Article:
Self-Esteem

Improving self image and self-esteem is fundamental to the recovery process. Our judgement-free facilities offer the freedom and guidance to discover who you really are.

What Is Low Self-Esteem?

People with low self-esteem – people who don’t feel good about themselves – often look for ways to make themselves feel better. Many turn to alcohol and drugs to give them an escape from their negative thoughts about their self-worth. While this may provide temporary relief, over time the impact of their substance abuse can drive their self-esteem even lower as they continue to struggle with feelings of failure and a loss of control.

When someone has high self-esteem, they have confidence in their abilities and life skills. They are fully aware of their strengths, and while they acknowledge their weaknesses, they don’t feel bad because of them. This all contributes to their overall state of well-being. 

When someone has low self-esteem, however, they lack confidence and they don’t recognize the strengths they have. Instead, they dwell on their weaknesses and they don’t believe anyone sees any value in them, either. Some other signs of low self-esteem include:

  • Believing you’re not important
  • Believing others will humiliate you
  • Not trusting others
  • Loneliness
  • Letting negative thoughts drive your behavior

What Causes Low Self-Esteem?

Many factors can contribute to low self-esteem, including past trauma, such as neglect or child abuse, or mental illness.

People who struggle with their physical appearance, weight, and body image often develop negative feelings about their self-worth. Children with unsupportive parents, teachers, and other authority figures may struggle with low self-esteem and those issues can carry over into adulthood.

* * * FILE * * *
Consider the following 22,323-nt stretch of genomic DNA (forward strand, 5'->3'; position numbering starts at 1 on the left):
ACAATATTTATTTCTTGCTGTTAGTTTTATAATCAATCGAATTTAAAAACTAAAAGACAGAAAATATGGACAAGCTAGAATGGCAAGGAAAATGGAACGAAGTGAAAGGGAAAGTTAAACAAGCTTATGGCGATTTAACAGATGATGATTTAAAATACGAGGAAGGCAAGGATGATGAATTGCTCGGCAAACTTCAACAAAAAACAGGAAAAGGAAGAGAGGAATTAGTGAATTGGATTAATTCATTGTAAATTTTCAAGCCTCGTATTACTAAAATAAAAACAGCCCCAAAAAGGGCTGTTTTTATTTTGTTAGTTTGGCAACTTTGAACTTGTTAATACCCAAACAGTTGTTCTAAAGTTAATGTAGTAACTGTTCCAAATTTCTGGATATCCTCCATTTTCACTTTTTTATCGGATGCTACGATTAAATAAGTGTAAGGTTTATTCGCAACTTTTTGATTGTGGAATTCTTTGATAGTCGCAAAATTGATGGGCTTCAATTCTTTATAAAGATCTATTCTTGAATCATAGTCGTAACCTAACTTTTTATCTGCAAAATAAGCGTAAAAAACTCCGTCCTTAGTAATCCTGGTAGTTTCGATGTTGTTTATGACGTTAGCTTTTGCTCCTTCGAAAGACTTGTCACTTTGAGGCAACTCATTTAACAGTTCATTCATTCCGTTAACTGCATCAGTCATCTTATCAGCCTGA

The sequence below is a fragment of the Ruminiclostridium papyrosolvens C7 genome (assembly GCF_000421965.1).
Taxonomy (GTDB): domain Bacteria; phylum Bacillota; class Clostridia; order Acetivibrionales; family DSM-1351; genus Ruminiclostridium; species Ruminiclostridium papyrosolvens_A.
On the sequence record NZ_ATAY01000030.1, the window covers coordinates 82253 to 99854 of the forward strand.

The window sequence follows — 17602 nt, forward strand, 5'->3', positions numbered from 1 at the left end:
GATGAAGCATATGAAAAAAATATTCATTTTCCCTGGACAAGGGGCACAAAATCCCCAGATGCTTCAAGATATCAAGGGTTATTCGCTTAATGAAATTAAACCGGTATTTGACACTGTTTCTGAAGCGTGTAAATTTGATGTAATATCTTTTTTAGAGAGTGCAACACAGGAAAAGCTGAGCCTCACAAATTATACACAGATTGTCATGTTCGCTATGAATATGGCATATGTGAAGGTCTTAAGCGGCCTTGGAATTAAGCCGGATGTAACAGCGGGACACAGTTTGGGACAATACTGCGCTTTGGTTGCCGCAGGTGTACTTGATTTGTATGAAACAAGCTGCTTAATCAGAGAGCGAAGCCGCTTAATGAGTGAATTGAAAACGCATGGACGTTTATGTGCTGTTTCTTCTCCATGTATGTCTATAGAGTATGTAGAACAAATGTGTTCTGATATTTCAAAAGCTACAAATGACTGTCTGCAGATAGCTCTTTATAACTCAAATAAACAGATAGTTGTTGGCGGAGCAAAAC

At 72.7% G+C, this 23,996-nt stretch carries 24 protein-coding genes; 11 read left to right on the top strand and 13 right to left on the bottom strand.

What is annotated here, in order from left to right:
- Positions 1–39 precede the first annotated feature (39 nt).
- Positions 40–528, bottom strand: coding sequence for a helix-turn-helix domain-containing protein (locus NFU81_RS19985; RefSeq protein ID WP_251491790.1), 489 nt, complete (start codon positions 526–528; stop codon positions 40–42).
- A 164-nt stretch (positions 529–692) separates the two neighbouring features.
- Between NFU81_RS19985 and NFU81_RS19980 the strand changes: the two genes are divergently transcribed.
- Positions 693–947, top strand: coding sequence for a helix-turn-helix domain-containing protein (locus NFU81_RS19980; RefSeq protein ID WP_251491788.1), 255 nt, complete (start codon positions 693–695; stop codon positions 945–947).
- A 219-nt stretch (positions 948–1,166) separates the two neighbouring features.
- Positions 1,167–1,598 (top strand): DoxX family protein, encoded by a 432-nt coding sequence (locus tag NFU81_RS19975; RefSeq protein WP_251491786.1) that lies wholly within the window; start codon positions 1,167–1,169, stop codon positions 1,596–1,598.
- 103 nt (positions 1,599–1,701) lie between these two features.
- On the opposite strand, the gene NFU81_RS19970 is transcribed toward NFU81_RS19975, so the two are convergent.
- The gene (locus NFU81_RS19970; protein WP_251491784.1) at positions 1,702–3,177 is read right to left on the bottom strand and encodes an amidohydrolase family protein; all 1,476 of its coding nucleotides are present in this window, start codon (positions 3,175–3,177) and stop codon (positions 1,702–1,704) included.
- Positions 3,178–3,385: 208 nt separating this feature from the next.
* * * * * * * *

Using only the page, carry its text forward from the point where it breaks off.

But any disappointing or distressing situation can contribute to low self-esteem. Losing a job or going through a rough breakup in a personal relationship can create doubts and eat away at your confidence. Some people see such problems as a normal part of life, but others blame themselves and find it hard to get over the setbacks.

If your personal relationships are strong and you receive positive feedback and encouragement, you are more likely to view yourself as a valuable person. If you receive a lot of criticism and negative feedback, you’re more likely to have lower self-esteem.

Self-esteem in Substance Abuse Recovery

At Niznik Behavioral Health centers, your self-esteem is one of the many factors we consider in our comprehensive assessment that determines your addiction recovery plan.

We understand that improving your self-esteem can play an important role in your recovery efforts. Improving your self-esteem can have a positive impact on your rehabilitation program by helping you overcome co-occurring disorders such as anxiety or depression, which often contribute to alcohol and drug addiction

Our team of clinicians, therapists, and counselors are experienced in offering evidence-based therapy modalities – such as cognitive-behavioral therapy – that can help improve your self-esteem. Our treatment plans include activities and sessions that help you develop new life skills and discover new interests that encourage you to feel better about yourself and your abilities.

Guilt, shame, and other feelings that contribute to low self-esteem can hinder your efforts to overcome your addiction to drugs or alcohol. These emotions are counterproductive to recovery and increase your chance of relapse. At Niznik, we help you establish a more positive outlook that gives you the confidence you need to overcome setbacks on your road to recovery and achieve lasting success.

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